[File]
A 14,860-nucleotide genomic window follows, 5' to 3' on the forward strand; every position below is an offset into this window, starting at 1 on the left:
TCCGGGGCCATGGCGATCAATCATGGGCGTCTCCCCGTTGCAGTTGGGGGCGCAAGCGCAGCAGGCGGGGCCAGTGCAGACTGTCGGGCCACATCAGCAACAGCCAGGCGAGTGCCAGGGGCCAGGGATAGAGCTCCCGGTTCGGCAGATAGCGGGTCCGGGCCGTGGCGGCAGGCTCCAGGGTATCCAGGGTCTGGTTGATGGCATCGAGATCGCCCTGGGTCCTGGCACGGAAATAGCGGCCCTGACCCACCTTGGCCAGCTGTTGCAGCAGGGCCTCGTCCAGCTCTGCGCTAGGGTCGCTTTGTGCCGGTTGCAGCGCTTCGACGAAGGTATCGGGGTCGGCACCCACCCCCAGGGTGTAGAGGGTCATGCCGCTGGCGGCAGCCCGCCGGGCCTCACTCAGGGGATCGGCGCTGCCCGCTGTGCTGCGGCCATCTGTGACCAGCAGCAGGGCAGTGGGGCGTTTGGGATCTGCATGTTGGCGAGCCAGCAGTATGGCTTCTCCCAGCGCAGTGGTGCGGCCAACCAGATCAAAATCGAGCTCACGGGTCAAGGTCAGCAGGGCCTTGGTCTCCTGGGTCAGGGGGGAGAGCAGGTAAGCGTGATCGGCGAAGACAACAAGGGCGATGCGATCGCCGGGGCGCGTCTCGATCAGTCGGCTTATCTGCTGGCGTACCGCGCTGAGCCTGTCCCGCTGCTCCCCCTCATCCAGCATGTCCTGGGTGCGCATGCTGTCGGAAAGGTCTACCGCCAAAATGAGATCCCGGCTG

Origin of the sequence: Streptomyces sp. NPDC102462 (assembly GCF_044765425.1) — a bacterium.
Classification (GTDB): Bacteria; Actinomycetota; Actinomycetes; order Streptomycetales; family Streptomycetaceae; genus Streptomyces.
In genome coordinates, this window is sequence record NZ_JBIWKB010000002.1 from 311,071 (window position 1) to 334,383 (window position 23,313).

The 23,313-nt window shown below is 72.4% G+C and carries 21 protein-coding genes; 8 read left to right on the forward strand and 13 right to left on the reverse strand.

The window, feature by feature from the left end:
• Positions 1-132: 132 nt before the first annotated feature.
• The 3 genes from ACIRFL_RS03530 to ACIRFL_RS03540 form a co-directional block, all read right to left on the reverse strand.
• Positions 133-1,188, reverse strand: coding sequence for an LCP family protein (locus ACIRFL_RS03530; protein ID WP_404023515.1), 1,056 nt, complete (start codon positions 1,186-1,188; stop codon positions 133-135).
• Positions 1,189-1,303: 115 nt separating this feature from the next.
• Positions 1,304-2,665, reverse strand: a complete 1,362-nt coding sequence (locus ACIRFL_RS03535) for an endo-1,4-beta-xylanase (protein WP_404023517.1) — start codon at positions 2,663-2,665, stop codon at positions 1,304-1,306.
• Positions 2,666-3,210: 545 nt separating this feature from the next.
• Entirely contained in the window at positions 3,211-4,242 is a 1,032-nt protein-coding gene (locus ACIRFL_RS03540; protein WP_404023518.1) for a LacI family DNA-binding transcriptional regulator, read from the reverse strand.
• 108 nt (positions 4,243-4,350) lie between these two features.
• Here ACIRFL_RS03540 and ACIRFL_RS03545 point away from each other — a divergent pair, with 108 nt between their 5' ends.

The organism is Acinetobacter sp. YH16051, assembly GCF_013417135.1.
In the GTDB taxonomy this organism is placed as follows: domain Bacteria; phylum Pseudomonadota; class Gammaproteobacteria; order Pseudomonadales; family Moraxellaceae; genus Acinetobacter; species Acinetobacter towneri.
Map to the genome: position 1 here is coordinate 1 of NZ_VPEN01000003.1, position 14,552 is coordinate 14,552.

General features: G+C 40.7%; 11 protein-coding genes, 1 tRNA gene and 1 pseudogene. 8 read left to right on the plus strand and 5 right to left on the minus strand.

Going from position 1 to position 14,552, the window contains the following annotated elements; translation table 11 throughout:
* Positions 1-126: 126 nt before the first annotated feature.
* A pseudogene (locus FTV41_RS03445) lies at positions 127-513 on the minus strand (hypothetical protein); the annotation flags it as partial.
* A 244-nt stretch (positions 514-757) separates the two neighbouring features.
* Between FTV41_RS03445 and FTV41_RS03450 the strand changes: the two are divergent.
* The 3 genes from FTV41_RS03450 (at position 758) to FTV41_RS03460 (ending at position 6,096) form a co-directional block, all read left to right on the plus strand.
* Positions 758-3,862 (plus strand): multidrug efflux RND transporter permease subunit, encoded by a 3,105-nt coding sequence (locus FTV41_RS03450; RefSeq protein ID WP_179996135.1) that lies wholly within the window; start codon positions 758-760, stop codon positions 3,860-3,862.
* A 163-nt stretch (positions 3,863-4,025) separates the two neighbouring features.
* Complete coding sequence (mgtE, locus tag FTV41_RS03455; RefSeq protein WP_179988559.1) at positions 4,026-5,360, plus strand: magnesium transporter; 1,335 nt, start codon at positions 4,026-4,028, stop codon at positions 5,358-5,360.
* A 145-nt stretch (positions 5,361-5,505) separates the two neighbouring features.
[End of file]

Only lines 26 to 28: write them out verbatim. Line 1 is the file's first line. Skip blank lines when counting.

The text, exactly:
* The 3 genes from FTV41_RS03450 (at position 758) to FTV41_RS03460 (ending at position 6,096) form a co-directional block, all read left to right on the plus strand.
* Positions 758-3,862 (plus strand): multidrug efflux RND transporter permease subunit, encoded by a 3,105-nt coding sequence (locus FTV41_RS03450; RefSeq protein ID WP_179996135.1) that lies wholly within the window; start codon positions 758-760, stop codon positions 3,860-3,862.
* A 163-nt stretch (positions 3,863-4,025) separates the two neighbouring features.